There have been several internal and external evaluations of the Doing Business project (IEG 2008, World Bank, 2013, 2021a). Some changes have been made following these reports, although suggestions to drop the ranking have been rejected. 

Conflicts of interest

Credit rating agencies face a conflict of interest if they rate securities while providing advisory services to the issuing companies. Similarly, the Doing Business team faces a conflict of interest if it collects data used for country ranking while at the same time offering advisory services to governments on how to improve their business environment and thus their Doing Business Ranking.  This conflict of interest is not theoretical, but has been clearly shown in the Wilmer Hale (2021) report.

However, the conflict of interest is even deeper and cannot necessarily be remedied by introducing a firewall between data collection efforts and advisory services. Ultimately, the World Bank is owned by its member countries, who are represented on the Executive Board.  The (ultimately successful) attempt by certain governments to take influence on the ranking (and thus the underlying data) clearly speaks to this conflict of interest.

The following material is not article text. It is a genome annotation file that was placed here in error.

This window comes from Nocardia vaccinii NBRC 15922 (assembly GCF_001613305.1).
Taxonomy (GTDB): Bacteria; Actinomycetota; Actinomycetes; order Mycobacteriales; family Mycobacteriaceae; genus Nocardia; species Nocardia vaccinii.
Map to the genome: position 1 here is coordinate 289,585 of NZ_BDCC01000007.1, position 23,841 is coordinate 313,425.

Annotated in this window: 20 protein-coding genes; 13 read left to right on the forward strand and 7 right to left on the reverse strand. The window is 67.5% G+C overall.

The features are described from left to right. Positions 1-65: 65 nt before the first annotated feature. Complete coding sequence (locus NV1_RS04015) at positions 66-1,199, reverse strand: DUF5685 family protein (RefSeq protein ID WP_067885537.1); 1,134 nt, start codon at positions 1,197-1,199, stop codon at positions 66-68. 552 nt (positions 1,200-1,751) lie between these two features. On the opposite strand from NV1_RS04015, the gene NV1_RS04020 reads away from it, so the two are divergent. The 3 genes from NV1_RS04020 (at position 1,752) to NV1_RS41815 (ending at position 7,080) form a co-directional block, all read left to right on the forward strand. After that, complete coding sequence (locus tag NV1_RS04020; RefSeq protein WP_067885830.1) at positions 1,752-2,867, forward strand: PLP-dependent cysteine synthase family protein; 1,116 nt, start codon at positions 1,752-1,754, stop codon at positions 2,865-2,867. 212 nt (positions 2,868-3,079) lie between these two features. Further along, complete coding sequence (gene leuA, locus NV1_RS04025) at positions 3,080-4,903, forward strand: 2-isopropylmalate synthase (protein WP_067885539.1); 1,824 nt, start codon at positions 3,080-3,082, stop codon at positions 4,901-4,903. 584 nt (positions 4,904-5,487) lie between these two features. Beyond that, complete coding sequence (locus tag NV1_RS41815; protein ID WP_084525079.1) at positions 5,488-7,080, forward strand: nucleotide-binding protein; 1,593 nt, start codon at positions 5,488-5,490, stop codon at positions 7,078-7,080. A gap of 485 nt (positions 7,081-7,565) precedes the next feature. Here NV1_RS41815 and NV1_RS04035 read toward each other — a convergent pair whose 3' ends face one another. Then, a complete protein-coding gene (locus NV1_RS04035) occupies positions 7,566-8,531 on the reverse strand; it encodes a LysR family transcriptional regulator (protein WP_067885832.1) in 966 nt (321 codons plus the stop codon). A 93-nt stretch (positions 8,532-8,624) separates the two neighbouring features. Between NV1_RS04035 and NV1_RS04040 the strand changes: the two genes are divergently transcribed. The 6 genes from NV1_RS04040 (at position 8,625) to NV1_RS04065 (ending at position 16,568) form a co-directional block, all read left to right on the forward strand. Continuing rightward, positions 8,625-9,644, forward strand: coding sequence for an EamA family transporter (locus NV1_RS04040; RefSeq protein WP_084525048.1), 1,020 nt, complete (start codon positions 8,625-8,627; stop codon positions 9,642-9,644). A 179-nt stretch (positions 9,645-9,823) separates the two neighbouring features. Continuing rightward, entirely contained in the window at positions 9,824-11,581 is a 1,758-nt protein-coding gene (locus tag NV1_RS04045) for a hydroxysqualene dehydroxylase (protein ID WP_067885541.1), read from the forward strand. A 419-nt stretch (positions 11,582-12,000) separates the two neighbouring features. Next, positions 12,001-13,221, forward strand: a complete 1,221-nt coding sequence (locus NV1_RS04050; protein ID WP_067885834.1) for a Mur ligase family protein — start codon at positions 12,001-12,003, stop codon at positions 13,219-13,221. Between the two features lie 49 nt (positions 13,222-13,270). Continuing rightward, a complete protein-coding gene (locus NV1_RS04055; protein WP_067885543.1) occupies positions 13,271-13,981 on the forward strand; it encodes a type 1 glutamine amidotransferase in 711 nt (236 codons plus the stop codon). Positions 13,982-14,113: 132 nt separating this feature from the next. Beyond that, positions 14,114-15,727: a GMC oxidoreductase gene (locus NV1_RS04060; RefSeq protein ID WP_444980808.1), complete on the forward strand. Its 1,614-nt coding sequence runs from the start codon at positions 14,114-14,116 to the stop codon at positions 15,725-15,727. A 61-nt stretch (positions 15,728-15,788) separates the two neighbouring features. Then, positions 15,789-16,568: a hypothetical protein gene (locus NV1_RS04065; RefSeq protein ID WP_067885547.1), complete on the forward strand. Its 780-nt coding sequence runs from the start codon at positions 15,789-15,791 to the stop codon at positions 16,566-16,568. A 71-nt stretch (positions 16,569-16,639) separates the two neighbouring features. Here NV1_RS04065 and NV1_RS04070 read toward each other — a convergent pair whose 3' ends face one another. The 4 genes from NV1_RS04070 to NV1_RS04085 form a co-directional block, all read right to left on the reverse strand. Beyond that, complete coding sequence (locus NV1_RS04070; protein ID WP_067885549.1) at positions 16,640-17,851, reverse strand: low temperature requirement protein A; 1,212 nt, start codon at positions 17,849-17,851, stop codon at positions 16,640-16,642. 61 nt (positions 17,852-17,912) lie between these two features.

Goodhart’s Law

Beyond these conflicts of interest, there is a broader concern of whether the political targeting of the Doing Business ultimately undermines the usefulness of the index.  Charles Goodhart stated in 1975 that “any observed statistical regularity will tend to collapse once pressure is placed upon it for control purposes”.  Originally, this regularity (known nowadays as Goodhart’s Law) was used in monetary policy, but it can be applied in any economic policy area. Marilyn Strathern (1997) summaries Goodhart’s Law in a discussion on the UK evaluation framework for universities: “When a measure becomes a target, it ceases to be a good measure”.